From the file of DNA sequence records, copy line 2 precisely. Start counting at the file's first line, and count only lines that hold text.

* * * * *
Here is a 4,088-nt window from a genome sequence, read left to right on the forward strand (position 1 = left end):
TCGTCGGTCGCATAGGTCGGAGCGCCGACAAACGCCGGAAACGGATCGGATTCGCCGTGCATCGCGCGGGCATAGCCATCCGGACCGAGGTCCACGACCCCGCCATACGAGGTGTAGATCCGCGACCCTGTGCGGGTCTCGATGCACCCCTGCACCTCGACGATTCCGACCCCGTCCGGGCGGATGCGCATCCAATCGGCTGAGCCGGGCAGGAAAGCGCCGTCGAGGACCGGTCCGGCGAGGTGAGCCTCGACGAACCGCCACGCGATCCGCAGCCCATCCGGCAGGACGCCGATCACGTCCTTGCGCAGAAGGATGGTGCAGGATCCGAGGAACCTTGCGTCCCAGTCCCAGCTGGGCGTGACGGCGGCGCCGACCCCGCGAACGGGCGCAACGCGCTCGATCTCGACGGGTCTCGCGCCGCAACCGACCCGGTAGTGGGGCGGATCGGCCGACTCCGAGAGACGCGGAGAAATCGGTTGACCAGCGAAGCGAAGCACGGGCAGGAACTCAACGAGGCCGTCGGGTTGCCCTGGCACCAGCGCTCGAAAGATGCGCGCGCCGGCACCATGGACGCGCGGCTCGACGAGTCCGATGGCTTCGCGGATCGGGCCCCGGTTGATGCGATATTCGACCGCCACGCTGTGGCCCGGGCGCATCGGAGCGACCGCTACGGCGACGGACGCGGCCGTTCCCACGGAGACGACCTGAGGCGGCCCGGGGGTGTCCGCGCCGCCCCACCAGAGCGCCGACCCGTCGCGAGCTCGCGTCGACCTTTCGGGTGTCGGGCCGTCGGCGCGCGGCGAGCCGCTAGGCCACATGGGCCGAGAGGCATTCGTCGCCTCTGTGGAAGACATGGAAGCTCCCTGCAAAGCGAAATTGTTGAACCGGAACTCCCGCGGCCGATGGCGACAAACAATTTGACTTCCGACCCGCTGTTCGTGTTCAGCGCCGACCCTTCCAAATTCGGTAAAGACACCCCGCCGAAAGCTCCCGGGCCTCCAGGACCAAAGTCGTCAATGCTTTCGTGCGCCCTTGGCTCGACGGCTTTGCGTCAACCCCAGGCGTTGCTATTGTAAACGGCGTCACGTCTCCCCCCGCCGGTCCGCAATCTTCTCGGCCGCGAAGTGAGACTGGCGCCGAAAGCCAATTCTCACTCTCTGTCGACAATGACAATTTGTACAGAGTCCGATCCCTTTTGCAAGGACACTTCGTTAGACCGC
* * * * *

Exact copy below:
TCGTCGGTCGCATAGGTCGGAGCGCCGACAAACGCCGGAAACGGATCGGATTCGCCGTGCATCGCGCGGGCATAGCCATCCGGACCGAGGTCCACGACCCCGCCATACGAGGTGTAGATCCGCGACCCTGTGCGGGTCTCGATGCACCCCTGCACCTCGACGATTCCGACCCCGTCCGGGCGGATGCGCATCCAATCGGCTGAGCCGGGCAGGAAAGCGCCGTCGAGGACCGGTCCGGCGAGGTGAGCCTCGACGAACCGCCACGCGATCCGCAGCCCATCCGGCAGGACGCCGATCACGTCCTTGCGCAGAAGGATGGTGCAGGATCCGAGGAACCTTGCGTCCCAGTCCCAGCTGGGCGTGACGGCGGCGCCGACCCCGCGAACGGGCGCAACGCGCTCGATCTCGACGGGTCTCGCGCCGCAACCGACCCGGTAGTGGGGCGGATCGGCCGACTCCGAGAGACGCGGAGAAATCGGTTGACCAGCGAAGCGAAGCACGGGCAGGAACTCAACGAGGCCGTCGGGTTGCCCTGGCACCAGCGCTCGAAAGATGCGCGCGCCGGCACCATGGACGCGCGGCTCGACGAGTCCGATGGCTTCGCGGATCGGGCCCCGGTTGATGCGATATTCGACCGCCACGCTGTGGCCCGGGCGCATCGGAGCGACCGCTACGGCGACGGACGCGGCCGTTCCCACGGAGACGACCTGAGGCGGCCCGGGGGTGTCCGCGCCGCCCCACCAGAGCGCCGACCCGTCGCGAGCTCGCGTCGACCTTTCGGGTGTCGGGCCGTCGGCGCGCGGCGAGCCGCTAGGCCACATGGGCCGAGAGGCATTCGTCGCCTCTGTGGAAGACATGGAAGCTCCCTGCAAAGCGAAATTGTTGAACCGGAACTCCCGCGGCCGATGGCGACAAACAATTTGACTTCCGACCCGCTGTTCGTGTTCAGCGCCGACCCTTCCAAATTCGGTAAAGACACCCCGCCGAAAGCTCCCGGGCCTCCAGGACCAAAGTCGTCAATGCTTTCGTGCGCCCTTGGCTCGACGGCTTTGCGTCAACCCCAGGCGTTGCTATTGTAAACGGCGTCACGTCTCCCCCCGCCGGTCCGCAATCTTCTCGGCCGCGAAGTGAGACTGGCGCCGAAAGCCAATTCTCACTCTCTGTCGACAATGACAATTTGTACAGAGTCCGATCCCTTTTGCAAGGACACTTCGTTAGACCGC